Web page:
Water breeds are also known to shed less, and one great example is the Portuguese Water Dog, whose seasonal shedding is usually light. This ball of energy requires regular combing — preferably weekly — to keep its curly coat in check.

Granted, these are just suggestions, as the types of dogs that don’t shed are actually more common than you might think. Regardless of shedding pattern or intensity, keep in mind that regular brushing, grooming and bath time are a must for your pet. “Daily brushing of dogs with short coats helps reduce shedding by removing loose hair strand, as does weekly bathing,” said Dr. Michelle Burch with Safe Hounds Pet Insurance. “For long-coat dogs, shedding can be reduced by grooming appointments every four to six weeks.” And, the best part of grooming sessions is that most dogs on this list will enjoy every minute of it!

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About the author

Alexandra Ciuntu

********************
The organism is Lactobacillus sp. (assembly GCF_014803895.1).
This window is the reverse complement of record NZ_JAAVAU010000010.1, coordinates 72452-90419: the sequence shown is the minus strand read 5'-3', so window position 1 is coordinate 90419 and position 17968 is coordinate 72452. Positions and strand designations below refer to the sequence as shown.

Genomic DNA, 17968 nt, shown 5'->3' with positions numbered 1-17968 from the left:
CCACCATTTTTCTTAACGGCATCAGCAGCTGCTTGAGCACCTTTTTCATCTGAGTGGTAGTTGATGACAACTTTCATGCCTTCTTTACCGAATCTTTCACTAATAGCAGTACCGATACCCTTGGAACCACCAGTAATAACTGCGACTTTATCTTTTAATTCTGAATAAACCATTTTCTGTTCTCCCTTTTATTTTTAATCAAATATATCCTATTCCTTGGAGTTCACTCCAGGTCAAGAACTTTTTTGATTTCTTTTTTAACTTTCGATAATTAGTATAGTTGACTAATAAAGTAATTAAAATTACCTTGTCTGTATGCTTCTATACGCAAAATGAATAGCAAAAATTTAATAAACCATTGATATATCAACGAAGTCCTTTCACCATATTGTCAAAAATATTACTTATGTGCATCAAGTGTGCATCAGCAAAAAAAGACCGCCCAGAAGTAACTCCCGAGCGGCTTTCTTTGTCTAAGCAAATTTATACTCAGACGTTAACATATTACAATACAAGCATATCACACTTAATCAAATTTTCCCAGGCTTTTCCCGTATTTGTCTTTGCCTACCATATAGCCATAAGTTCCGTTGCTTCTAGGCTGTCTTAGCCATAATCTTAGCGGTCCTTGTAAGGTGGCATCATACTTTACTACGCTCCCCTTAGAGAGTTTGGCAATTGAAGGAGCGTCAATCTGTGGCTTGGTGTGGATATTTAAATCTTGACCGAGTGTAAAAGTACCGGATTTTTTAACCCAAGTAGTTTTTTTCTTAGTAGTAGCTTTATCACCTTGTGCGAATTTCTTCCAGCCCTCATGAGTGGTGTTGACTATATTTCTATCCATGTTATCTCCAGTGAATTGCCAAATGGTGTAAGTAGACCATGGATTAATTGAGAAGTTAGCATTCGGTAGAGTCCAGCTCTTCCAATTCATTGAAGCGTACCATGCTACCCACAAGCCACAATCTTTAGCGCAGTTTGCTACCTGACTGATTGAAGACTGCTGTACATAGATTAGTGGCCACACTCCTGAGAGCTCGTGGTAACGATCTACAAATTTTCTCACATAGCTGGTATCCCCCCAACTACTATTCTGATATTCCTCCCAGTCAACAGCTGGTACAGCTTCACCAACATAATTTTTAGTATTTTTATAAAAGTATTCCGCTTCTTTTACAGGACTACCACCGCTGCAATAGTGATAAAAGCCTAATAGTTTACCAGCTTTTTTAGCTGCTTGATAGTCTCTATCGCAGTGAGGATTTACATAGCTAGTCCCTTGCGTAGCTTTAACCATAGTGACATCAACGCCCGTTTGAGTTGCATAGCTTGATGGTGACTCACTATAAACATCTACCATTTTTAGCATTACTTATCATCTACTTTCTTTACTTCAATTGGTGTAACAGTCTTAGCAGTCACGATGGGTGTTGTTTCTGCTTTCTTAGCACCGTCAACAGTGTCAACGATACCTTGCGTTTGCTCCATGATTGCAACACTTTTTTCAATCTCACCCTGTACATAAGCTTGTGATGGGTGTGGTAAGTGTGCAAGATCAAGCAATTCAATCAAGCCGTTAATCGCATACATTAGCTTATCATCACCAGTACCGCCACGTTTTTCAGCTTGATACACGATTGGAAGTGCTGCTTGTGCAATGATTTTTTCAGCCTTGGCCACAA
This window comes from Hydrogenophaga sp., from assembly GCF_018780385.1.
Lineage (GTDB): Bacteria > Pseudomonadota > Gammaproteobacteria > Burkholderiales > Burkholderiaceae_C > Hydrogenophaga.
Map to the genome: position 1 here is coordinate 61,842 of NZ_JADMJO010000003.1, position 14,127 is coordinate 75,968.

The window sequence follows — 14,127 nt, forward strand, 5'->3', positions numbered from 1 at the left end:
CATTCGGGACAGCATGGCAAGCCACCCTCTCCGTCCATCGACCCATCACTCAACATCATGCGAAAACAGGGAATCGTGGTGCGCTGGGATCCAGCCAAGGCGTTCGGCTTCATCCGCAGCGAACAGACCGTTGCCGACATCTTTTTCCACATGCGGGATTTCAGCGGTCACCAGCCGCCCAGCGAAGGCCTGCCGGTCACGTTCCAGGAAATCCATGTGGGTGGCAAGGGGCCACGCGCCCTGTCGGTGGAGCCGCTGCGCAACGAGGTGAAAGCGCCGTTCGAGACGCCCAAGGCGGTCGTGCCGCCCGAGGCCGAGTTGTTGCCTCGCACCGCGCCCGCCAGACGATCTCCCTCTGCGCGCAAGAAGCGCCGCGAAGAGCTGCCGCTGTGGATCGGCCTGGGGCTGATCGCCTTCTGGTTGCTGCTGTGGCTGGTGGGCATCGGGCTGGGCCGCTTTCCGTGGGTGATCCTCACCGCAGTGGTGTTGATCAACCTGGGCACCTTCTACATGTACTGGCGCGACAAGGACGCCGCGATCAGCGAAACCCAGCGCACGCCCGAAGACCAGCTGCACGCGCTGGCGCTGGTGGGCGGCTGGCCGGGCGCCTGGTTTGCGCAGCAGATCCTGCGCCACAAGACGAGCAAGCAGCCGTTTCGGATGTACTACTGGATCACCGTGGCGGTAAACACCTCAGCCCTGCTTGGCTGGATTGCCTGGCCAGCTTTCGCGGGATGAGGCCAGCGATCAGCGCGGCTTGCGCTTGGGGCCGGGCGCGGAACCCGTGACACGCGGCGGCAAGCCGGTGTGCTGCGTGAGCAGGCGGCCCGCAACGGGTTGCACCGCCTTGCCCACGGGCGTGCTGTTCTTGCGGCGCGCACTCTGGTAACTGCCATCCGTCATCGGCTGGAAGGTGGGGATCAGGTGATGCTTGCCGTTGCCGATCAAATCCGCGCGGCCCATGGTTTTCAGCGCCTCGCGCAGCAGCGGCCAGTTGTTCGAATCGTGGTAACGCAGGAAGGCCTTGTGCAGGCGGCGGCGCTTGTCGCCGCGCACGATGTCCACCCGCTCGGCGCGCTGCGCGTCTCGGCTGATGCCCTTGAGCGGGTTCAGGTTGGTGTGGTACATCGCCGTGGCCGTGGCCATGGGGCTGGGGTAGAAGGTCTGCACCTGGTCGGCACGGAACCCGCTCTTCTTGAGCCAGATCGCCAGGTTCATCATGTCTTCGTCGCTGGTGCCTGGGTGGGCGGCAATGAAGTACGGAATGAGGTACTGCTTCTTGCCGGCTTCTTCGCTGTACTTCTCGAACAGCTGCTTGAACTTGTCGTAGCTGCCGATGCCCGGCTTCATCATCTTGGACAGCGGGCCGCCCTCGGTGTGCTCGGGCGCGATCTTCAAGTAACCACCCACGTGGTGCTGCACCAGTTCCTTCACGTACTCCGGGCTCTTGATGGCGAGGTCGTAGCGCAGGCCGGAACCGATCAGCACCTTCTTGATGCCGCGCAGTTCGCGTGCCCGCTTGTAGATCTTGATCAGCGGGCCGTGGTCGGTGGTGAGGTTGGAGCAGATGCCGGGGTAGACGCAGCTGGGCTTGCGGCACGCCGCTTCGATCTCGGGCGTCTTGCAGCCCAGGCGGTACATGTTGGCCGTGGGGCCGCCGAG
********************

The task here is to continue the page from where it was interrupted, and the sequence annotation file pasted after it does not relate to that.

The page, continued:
Alexandra is a creative writer and researcher for RENTCafé. With a background in e-learning content writing and a passion for knowledge-sharing platforms, she's covered topics from prop-tech to renters insurance to interior design tips. Very familiar with the renter lifestyle herself, Alexandra enjoys researching and writing about renter demographic shifts and residential real estate market trends as much as she loves writing about how to get along with roommates. You can connect with Alexandra via email.

Alexandra’s work includes collaborations with financial and business publications. Her articles have been featured in several national and international online publications, including the New York Times, Barrons, Inman, Forbes, Marketwatch, Bisnow, and Curbed. Her educational background includes a B.A. in Japanese and English and an M.A. in Journalism and Cultural Studies.